For context, Google Maps is an increasingly popular way for businesses to be found and considered. Google My Business, the core publishing platform that includes Google Maps, is the single biggest popular local search ranking signal according to Moz. In 2007, Google Maps began offering the ability for people to post ratings and reviews, which triggered the app’s evolution into something more than a wayfinding tool. These days, Google Maps functions like a mini-website for any brick-and-mortar business. Nearly nine out of 10 consumers look up a destination on Google Maps, and in addition to finding a business’s name, address and phone number, they can get in-depth details, ranging from a restaurant’s sample menu to offers from a retailer.
How much information a consumer finds about a business on Google Maps depends on how effectively the business and its customers post about a given location. User-generated content is important because people tend to trust opinions of other people over businesses.
But as I wrote recently in Search Engine Land, people don’t always post high-quality content of a business, which can lead to awkward situations. A well-meaning customer might post a photo that casts a business in an unflattering light. (Examples include dark, poorly cropped photos that make a place look uninviting.)
With its new review policy, Google intends to improve the quality of visual content posted on a location’s page. In addition, Google has imposed some standards. It states:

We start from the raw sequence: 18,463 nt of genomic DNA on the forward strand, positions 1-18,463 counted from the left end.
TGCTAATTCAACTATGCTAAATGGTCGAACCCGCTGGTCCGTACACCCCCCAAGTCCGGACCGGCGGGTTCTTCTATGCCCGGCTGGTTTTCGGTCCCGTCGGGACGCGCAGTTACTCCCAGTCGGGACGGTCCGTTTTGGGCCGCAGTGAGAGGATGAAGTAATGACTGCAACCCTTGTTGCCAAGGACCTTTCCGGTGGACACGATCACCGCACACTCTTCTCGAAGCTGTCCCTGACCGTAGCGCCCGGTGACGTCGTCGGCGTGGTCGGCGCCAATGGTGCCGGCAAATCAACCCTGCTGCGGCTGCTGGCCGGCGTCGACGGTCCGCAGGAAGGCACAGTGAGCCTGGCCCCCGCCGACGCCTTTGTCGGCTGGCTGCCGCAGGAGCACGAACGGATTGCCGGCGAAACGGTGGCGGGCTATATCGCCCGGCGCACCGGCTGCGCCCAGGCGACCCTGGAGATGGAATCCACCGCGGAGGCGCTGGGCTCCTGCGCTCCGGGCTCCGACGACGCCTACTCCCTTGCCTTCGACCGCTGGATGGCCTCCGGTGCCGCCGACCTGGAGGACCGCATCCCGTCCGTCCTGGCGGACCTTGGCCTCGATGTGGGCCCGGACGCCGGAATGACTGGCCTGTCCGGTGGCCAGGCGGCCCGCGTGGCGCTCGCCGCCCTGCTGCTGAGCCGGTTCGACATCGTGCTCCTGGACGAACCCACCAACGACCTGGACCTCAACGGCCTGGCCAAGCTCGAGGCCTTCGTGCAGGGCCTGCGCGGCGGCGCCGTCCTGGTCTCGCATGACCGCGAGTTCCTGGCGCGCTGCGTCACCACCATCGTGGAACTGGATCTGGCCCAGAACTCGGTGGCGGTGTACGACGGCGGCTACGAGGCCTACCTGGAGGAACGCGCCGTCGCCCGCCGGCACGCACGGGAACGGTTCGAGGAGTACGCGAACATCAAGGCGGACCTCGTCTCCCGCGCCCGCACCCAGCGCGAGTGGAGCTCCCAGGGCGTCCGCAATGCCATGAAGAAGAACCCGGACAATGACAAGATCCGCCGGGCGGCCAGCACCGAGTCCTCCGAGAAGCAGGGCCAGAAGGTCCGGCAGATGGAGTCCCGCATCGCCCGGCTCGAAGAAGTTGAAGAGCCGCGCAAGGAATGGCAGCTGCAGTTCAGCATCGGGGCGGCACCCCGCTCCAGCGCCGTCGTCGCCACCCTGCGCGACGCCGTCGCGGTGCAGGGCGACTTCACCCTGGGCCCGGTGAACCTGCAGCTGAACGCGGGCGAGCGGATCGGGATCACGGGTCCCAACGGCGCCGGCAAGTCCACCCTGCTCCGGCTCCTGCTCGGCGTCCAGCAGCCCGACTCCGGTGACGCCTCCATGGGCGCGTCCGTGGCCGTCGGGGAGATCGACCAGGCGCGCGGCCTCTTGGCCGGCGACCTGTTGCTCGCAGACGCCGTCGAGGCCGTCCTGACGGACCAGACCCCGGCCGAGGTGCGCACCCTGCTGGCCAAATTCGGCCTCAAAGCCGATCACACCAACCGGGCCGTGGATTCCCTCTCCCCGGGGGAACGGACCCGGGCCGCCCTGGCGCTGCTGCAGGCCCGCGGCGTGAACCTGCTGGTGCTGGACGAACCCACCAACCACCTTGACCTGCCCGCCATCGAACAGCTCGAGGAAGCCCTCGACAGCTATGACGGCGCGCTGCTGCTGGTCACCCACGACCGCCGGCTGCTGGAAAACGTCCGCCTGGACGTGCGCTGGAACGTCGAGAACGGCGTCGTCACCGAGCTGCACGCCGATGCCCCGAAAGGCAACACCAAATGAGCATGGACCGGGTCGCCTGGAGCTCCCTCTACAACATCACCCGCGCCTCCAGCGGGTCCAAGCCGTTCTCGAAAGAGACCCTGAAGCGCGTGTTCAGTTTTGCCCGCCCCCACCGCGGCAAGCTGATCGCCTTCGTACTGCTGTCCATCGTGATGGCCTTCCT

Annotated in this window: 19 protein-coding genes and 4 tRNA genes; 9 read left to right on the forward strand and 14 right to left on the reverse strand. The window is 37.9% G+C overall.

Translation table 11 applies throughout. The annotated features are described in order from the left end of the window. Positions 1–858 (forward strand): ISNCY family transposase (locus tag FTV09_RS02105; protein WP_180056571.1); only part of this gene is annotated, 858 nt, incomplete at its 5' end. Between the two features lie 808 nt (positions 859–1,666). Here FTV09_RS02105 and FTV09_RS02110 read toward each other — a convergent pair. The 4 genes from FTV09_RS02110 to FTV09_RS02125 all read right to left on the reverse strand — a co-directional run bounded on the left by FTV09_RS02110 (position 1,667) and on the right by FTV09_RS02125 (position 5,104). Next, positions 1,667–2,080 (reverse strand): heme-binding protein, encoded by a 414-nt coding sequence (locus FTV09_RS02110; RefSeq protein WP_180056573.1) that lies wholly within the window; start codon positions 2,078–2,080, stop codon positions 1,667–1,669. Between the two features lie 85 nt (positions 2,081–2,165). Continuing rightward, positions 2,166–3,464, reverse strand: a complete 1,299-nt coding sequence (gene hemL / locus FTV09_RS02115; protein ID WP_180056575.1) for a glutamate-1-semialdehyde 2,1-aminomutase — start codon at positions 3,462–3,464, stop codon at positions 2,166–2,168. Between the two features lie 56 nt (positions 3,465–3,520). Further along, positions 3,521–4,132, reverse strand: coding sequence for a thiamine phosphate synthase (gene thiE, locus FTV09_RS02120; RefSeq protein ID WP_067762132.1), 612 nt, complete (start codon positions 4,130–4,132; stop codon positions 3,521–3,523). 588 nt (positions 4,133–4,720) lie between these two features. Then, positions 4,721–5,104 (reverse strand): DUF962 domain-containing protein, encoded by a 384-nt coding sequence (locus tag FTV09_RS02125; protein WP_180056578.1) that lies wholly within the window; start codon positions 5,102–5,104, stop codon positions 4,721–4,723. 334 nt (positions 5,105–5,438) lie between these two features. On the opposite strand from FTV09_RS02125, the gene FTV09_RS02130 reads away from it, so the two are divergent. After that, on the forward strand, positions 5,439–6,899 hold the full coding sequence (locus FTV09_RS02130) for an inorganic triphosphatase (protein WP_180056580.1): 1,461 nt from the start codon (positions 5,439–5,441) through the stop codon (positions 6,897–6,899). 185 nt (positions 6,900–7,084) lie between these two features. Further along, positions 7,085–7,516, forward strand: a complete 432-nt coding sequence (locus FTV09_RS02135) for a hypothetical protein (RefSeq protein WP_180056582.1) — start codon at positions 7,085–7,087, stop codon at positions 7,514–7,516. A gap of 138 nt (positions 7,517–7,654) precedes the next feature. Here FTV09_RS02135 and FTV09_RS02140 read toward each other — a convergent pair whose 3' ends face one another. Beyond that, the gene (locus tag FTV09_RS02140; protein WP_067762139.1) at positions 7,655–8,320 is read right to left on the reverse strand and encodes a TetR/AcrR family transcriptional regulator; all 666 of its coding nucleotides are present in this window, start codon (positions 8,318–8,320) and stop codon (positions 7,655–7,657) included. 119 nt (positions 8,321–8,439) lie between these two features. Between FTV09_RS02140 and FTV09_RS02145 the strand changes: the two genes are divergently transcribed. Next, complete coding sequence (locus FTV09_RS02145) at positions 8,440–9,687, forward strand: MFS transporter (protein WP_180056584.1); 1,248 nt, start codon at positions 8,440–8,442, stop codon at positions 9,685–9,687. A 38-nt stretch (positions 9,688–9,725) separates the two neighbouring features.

“Screenshots, stock photos, GIFs, other manually created imagery or imagery taken by other parties should not be uploaded. To be relevant, photos or videos must be taken by users at the location in question. If the primary subject of the content is irrelevant to the location, it may be removed.”
But I predict some tough sledding for Google. Based on Google’s track record, it may take weeks to review user-generated photos, making time-sensitive photos irrelevant by the time they appear. And the standards will be a challenge to enforce. For instance, consider the requirement that visual content must be taken by users at the location in question. What happens if a user snaps an image of a restaurant’s menu or a business’s product after visiting the location, even though the content might be highly relevant to understanding the business? If you buy a new car from a dealer and drive it off the lot, are you therefore prohibited from posting an image of you and your car at home when you post a review of the dealership?
Buckle up. It’s going to be a bumpy ride.